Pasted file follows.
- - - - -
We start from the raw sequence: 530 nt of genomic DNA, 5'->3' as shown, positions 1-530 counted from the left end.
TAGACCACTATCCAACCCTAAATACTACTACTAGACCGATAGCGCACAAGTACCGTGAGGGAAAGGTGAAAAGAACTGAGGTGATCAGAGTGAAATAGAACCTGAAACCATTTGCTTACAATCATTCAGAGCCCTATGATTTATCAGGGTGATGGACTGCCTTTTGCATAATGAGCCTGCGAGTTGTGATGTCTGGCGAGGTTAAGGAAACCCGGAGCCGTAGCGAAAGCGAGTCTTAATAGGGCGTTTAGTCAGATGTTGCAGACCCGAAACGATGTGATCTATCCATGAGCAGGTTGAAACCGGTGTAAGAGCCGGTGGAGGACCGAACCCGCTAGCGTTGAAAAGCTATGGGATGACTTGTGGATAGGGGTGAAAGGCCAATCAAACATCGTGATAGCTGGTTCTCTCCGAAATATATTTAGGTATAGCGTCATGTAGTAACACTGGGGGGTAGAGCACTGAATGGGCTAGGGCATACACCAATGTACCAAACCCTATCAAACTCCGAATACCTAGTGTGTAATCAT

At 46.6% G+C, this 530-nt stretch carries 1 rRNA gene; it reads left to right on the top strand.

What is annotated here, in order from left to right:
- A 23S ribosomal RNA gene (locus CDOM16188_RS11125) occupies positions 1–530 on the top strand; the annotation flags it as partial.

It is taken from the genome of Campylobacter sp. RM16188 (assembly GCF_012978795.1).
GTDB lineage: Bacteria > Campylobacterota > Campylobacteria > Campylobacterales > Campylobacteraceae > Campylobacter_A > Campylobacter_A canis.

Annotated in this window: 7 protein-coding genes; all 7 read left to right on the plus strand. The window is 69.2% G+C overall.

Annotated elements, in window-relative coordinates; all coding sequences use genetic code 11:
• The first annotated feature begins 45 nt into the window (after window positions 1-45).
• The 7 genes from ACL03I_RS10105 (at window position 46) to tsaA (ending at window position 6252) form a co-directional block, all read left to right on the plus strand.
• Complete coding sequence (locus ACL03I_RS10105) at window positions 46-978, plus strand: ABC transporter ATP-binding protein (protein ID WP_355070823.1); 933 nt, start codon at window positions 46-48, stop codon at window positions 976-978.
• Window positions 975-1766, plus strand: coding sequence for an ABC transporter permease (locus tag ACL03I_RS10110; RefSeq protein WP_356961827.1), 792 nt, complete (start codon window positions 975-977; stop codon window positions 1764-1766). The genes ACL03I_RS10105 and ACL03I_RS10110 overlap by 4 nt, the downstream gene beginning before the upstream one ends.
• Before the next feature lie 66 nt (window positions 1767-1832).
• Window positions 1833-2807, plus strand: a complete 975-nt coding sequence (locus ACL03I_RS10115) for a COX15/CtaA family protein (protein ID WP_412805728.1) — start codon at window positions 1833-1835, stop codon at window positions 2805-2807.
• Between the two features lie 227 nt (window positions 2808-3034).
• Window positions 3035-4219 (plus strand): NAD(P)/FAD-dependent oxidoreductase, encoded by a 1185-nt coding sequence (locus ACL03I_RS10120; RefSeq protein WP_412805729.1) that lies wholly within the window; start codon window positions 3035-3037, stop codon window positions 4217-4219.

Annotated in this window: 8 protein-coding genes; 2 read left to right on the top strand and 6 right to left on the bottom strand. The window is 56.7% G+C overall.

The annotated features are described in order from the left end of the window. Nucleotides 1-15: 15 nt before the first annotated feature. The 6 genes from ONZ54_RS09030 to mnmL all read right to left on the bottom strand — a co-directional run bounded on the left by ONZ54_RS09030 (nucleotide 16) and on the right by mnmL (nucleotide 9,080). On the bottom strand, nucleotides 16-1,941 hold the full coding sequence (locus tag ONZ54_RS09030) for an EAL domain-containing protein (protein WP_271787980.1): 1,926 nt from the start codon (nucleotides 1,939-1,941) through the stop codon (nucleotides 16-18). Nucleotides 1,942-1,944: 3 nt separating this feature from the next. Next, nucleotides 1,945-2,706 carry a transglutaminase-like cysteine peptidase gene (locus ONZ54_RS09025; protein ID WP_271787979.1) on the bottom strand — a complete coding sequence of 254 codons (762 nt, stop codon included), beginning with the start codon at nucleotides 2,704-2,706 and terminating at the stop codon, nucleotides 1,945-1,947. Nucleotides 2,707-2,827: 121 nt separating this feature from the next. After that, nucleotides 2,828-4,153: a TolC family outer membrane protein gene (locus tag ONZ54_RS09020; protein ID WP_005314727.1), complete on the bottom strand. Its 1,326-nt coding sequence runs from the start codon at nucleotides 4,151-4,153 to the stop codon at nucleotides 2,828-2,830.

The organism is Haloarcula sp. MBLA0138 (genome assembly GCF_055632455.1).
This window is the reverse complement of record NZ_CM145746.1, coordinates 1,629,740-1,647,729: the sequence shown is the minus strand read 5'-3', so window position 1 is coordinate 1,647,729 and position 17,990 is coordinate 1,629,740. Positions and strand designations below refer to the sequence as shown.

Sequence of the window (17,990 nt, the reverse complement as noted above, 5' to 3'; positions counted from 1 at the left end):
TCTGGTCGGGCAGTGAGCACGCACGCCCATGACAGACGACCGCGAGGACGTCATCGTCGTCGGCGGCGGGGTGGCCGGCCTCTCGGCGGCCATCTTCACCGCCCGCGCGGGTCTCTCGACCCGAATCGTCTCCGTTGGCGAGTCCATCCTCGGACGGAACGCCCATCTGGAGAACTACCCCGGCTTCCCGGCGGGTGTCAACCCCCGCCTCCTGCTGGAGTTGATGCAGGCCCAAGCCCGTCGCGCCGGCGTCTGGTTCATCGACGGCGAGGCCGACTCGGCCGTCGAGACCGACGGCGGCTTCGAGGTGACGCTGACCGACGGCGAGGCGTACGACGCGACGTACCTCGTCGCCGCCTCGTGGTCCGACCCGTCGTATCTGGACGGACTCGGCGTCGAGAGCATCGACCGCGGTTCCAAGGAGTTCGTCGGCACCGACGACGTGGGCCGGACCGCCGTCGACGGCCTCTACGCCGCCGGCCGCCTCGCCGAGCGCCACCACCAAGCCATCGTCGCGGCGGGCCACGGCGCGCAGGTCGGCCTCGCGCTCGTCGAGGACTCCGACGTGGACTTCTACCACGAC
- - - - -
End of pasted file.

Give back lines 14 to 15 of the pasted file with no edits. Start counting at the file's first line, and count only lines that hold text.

• Before the next feature lie 66 nt (window positions 1767-1832).
• Window positions 1833-2807, plus strand: a complete 975-nt coding sequence (locus ACL03I_RS10115) for a COX15/CtaA family protein (protein ID WP_412805728.1) — start codon at window positions 1833-1835, stop codon at window positions 2805-2807.